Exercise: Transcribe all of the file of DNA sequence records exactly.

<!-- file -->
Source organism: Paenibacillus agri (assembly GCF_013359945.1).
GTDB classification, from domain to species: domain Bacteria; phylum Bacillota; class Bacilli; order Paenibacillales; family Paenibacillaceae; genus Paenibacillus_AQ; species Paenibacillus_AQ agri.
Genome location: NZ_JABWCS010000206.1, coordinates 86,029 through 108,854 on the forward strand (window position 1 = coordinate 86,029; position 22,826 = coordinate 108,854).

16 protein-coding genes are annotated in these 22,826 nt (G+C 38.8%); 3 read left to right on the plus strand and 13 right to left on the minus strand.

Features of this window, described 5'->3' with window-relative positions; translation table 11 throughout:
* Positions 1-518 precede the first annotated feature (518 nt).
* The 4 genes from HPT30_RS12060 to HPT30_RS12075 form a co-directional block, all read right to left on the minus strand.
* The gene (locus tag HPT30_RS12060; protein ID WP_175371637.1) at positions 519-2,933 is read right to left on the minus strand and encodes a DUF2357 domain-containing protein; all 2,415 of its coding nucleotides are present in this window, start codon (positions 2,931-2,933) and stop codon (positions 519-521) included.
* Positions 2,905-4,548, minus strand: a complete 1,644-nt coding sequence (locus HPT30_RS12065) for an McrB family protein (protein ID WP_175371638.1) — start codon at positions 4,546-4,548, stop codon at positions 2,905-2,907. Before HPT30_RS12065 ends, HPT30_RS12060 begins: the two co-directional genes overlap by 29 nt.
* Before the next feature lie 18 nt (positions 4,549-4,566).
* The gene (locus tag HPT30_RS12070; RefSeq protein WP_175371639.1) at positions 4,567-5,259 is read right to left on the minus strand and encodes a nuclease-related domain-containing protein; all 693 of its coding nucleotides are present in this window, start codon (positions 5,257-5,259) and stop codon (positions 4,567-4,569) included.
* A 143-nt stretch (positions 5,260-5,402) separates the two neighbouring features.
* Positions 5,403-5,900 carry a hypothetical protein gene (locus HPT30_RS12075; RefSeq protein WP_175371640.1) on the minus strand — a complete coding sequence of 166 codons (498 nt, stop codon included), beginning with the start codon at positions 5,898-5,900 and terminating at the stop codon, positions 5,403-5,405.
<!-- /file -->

Source organism: Paenibacillus agri (assembly GCF_013359945.1).
GTDB classification, from domain to species: domain Bacteria; phylum Bacillota; class Bacilli; order Paenibacillales; family Paenibacillaceae; genus Paenibacillus_AQ; species Paenibacillus_AQ agri.
Genome location: NZ_JABWCS010000206.1, coordinates 86,029 through 108,854 on the forward strand (window position 1 = coordinate 86,029; position 22,826 = coordinate 108,854).

16 protein-coding genes are annotated in these 22,826 nt (G+C 38.8%); 3 read left to right on the plus strand and 13 right to left on the minus strand.

Features of this window, described 5'->3' with window-relative positions; translation table 11 throughout:
* Positions 1-518 precede the first annotated feature (518 nt).
* The 4 genes from HPT30_RS12060 to HPT30_RS12075 form a co-directional block, all read right to left on the minus strand.
* The gene (locus tag HPT30_RS12060; protein ID WP_175371637.1) at positions 519-2,933 is read right to left on the minus strand and encodes a DUF2357 domain-containing protein; all 2,415 of its coding nucleotides are present in this window, start codon (positions 2,931-2,933) and stop codon (positions 519-521) included.
* Positions 2,905-4,548, minus strand: a complete 1,644-nt coding sequence (locus HPT30_RS12065) for an McrB family protein (protein ID WP_175371638.1) — start codon at positions 4,546-4,548, stop codon at positions 2,905-2,907. Before HPT30_RS12065 ends, HPT30_RS12060 begins: the two co-directional genes overlap by 29 nt.
* Before the next feature lie 18 nt (positions 4,549-4,566).
* The gene (locus tag HPT30_RS12070; RefSeq protein WP_175371639.1) at positions 4,567-5,259 is read right to left on the minus strand and encodes a nuclease-related domain-containing protein; all 693 of its coding nucleotides are present in this window, start codon (positions 5,257-5,259) and stop codon (positions 4,567-4,569) included.
* A 143-nt stretch (positions 5,260-5,402) separates the two neighbouring features.
* Positions 5,403-5,900 carry a hypothetical protein gene (locus HPT30_RS12075; RefSeq protein WP_175371640.1) on the minus strand — a complete coding sequence of 166 codons (498 nt, stop codon included), beginning with the start codon at positions 5,898-5,900 and terminating at the stop codon, positions 5,403-5,405.